The Story of the Pine Tree Riot
The Real Start of the Revolution
by: Brent Smith
Scroll down for Audio Version
Practically everyone knows of the “Boston Tea Party”, that occurred in 1773. It is recognized as the action which began America’s revolution.
However, there was an event that predates it, although few have heard the tale.
When the first shipment of masts from Portsmouth, New Hampshire to England occurred, in 1634, England had already suffered deforestation. In order to dominate the high seas, new sources of abundant timber for shipbuilding were needed. No ships, after all, could set sail without as many as twenty-three masts, yards, and spars varying in length and diameter from the bulky mainmast to its subordinate parts.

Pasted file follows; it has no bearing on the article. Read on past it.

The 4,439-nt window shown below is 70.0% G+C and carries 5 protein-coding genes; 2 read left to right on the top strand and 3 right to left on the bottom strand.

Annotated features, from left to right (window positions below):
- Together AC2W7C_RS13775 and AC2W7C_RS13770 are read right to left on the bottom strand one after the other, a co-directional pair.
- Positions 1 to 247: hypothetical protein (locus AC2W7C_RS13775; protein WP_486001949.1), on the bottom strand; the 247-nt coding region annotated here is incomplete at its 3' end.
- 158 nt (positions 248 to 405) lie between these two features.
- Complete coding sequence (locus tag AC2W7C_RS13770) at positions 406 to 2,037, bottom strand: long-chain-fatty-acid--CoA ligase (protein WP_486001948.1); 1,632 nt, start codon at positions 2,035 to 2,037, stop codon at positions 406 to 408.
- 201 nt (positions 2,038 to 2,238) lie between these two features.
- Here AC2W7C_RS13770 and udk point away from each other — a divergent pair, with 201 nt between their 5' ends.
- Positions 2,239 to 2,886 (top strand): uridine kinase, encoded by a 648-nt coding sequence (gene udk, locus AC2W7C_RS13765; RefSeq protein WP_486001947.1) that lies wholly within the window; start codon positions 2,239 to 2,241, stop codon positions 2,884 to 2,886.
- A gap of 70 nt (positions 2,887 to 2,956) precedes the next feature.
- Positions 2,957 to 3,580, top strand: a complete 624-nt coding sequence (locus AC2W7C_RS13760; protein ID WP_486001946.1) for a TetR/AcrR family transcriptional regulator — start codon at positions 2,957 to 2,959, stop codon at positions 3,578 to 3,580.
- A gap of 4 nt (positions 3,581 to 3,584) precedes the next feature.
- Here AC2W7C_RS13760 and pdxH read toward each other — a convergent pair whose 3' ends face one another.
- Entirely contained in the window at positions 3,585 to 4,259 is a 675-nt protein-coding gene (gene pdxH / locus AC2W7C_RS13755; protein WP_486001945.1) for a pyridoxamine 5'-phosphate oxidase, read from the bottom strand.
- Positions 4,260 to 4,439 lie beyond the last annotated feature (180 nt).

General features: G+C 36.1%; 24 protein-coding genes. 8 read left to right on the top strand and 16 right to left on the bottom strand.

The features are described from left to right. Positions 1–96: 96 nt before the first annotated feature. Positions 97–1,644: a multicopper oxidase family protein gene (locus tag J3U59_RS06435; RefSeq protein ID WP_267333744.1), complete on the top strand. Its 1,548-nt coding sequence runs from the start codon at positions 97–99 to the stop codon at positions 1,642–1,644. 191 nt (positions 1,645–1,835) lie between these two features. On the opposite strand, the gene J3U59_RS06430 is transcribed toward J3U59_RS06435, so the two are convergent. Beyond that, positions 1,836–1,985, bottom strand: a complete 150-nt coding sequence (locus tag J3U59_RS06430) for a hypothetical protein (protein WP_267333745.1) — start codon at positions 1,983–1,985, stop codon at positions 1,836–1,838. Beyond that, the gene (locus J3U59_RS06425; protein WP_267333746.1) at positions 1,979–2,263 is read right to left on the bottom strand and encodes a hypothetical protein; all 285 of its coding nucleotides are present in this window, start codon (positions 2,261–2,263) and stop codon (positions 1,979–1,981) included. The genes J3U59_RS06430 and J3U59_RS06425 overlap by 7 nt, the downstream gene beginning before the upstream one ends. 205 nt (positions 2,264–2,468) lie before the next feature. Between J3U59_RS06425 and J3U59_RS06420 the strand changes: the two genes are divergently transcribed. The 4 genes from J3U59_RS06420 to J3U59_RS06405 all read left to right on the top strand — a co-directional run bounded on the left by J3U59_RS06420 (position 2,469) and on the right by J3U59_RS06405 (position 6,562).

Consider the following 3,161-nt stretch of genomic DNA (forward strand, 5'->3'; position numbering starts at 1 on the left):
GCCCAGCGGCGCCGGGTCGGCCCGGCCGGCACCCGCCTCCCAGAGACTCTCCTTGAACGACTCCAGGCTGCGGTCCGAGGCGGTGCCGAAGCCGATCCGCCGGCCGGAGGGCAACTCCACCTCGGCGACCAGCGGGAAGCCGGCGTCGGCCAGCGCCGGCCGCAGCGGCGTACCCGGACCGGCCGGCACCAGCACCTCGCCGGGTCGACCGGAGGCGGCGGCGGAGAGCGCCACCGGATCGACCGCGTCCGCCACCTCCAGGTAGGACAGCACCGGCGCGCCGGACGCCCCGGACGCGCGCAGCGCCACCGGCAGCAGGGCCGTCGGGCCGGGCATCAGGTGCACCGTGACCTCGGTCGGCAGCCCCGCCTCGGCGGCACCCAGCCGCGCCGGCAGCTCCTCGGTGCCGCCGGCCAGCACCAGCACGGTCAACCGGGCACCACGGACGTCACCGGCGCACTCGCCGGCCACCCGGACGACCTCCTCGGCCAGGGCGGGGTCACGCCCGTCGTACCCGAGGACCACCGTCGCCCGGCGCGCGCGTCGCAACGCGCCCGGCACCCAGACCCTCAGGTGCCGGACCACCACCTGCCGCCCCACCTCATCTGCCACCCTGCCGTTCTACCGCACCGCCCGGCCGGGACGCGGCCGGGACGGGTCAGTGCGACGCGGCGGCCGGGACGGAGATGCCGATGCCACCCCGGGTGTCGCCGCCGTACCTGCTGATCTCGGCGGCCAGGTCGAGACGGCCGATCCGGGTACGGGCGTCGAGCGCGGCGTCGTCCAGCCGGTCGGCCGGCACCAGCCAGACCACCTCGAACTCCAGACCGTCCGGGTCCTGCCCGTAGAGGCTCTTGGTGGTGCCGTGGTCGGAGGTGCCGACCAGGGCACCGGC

Although New Hampshire’s white pine was not as hard as Europe’s, its height and diameter were superior. It also weighed less and retained resin longer, giving the ships a sea life as long as two decades.
When granting lands in America in 1690, King William prohibited the cutting of white pine over two feet in diameter. In 1722, under the reign of George I, parliament passed a law that reduced the diameter to one foot, required a license to cut white pine, and established fines for infractions. read more